The thing about being way out in the country is that there’s no trash pickup. It makes you acutely aware of exactly how much garbage you produce, especially when you have to frequently pack it all up in your car and then drive to dispose of it.
So on our recent trip out to rural Virginia, I found myself headed to the dump. I didn’t really know where it was, so I kept slowing down on the highway. People behind me must have been irritated, but no one honked. As I pulled into the dump, a man greeted me. “I saw you headed here,” he said, “and you kept slowing down at strange times. But then I saw your DC plates and realized that you weren’t from around here.”
I laughed, and we started chatting. He had worked at the dump for many years, and lived right up the road. “They call me Flatwood Willie, ’cause my name’s Willie, and the road that runs right here is named Flatwood. What brings you around here?” he asked me.
The honest answer was that Shawn’s old boss lends me his farmhouse for a week every summer, so that I can reconnect with my kids and their Canadian cousins. It’s a kindness born out of loss, and I was trying to figure out how to explain it.
“I know this guy,” I started, and then paused, not knowing how to proceed.
“Oh!” he said, a smile coming to his face, “a guy.”
Oh no, I thought, wrong assumption. Should I go with it, or not? Knowing that I might bring my kids to the dump at some point that week, I decided against it.
“No, that’s not it,” I said, stumbling over my words for a minute. “Well, here’s the thing, my husband died and this ‘guy’ was his boss so he lends me his house to get away during the summer.”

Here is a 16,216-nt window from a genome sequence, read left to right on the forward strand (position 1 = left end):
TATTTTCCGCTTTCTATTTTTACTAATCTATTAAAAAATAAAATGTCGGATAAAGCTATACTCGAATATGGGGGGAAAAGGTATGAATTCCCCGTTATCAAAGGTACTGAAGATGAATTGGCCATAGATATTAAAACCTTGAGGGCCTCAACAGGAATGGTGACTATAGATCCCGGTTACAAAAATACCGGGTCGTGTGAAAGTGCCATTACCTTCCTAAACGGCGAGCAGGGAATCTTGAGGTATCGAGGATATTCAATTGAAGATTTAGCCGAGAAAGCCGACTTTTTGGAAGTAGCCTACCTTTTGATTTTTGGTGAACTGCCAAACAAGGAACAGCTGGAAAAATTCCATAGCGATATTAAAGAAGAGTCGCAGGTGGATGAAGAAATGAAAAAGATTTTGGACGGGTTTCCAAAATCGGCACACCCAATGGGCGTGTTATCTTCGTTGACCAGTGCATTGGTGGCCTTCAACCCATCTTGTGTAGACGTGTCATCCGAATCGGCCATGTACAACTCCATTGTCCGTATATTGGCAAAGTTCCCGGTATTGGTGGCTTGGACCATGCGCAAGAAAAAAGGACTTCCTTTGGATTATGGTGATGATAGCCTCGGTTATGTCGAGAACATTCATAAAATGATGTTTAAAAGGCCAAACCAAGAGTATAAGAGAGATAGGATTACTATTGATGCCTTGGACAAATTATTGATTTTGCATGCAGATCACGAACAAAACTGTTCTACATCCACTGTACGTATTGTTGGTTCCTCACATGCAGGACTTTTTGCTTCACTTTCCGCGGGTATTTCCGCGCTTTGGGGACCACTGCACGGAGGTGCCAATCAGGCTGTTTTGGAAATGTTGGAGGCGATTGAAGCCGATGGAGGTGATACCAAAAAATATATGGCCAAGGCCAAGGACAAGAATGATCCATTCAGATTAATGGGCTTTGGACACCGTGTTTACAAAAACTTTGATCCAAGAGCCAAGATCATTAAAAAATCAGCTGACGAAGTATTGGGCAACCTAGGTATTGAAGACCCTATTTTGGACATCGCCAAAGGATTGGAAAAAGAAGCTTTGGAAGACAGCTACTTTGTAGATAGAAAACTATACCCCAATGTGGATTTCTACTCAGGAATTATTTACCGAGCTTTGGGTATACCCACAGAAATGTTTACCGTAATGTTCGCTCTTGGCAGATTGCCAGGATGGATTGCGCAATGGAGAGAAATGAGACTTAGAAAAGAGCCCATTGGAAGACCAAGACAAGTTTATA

“Woah,” Willie said, “I’m so sorry. I didn’t mean to pry.”
“It’s okay,” I said. “Anyway, this trip always helps clear some of the stress out of my life. I love it out here.”
It was clear he did too. We chatted about where I was staying and the beauty of the land. He was kind and really warm. As we parted, he promised me that we’d see each other around.
He was true to his word. The next day, as I walked along a country road with my sister-in-law, he drove by and stopped to chat. When we got back to the house, I told the kids about running into Willie.
“You have a friend at the dump?” Claire asked, her eyes wide. “Mom, you make friends everywhere!”
“Kiddo, your dad worked at the dump,” I said.
She didn’t know that, and neither did her brothers. “Oh, yes,” I said, “just after college, before Daddy moved to Japan and met me, he had a job at the dump in Canada.”
Their eyes were wide. I couldn’t believe I had never told them this story. “Dad’s job was to get the trash that had flown out of the dump and put it back in the dump,” I said. “As you can imagine, it was a frustrating job!” (I think the word Shawn had used with me was “Sisyphean.” I had to look it up, as I’d never heard someone use such a word in casual conversation.)
I continued with my story. “Dad didn’t work there for long. Eventually, he got a job working as a porter in the hospital where his mom was a nurse. But he never forgot it. Sometimes, when I’d put something in the trash like an old knife blade, he’d get upset and remind me that doing something like that was really dangerous for the people who collected the trash. He showed me how to properly dispose of things like that.”
“So,” I said, “Dad learned a lot from working at the dump.”
As we left at the end of the week, I returned to the dump with the kids. They were piled in the back with two of their cousins, and as we headed there, they all wondered out loud if they’d meet my new friend.
As luck would have it, Willie was at the gate. I hopped out of the car and went over to him. “Hey there,” I said. He got a huge grin on his face. “How are you?” he asked.
Before I could reply, I heard the kids chanting from the car. “Flatwood Willie! Flatwood Willie!”
He started laughing. “They know my name!” he said.
“I told them about you,” I said, “and the story of our meeting actually led to me telling them a story about their dad, who worked at the dump in Canada. They loved hearing it.”
He smiled at that. “That’s awesome,” he said. We chatted for a bit longer and the kids kept waving at him.
“I hope I see you again,” I said as I was leaving.
“Me too,” he said. “I’ll be here when you come back. I’ve been here all my life and don’t plan on going anywhere. You take care.”
It was a small series of interactions – ones that he’ll probably forget. But I won’t. Because my kids now know another story about their dad, courtesy of a man I met in the unlikeliest of places.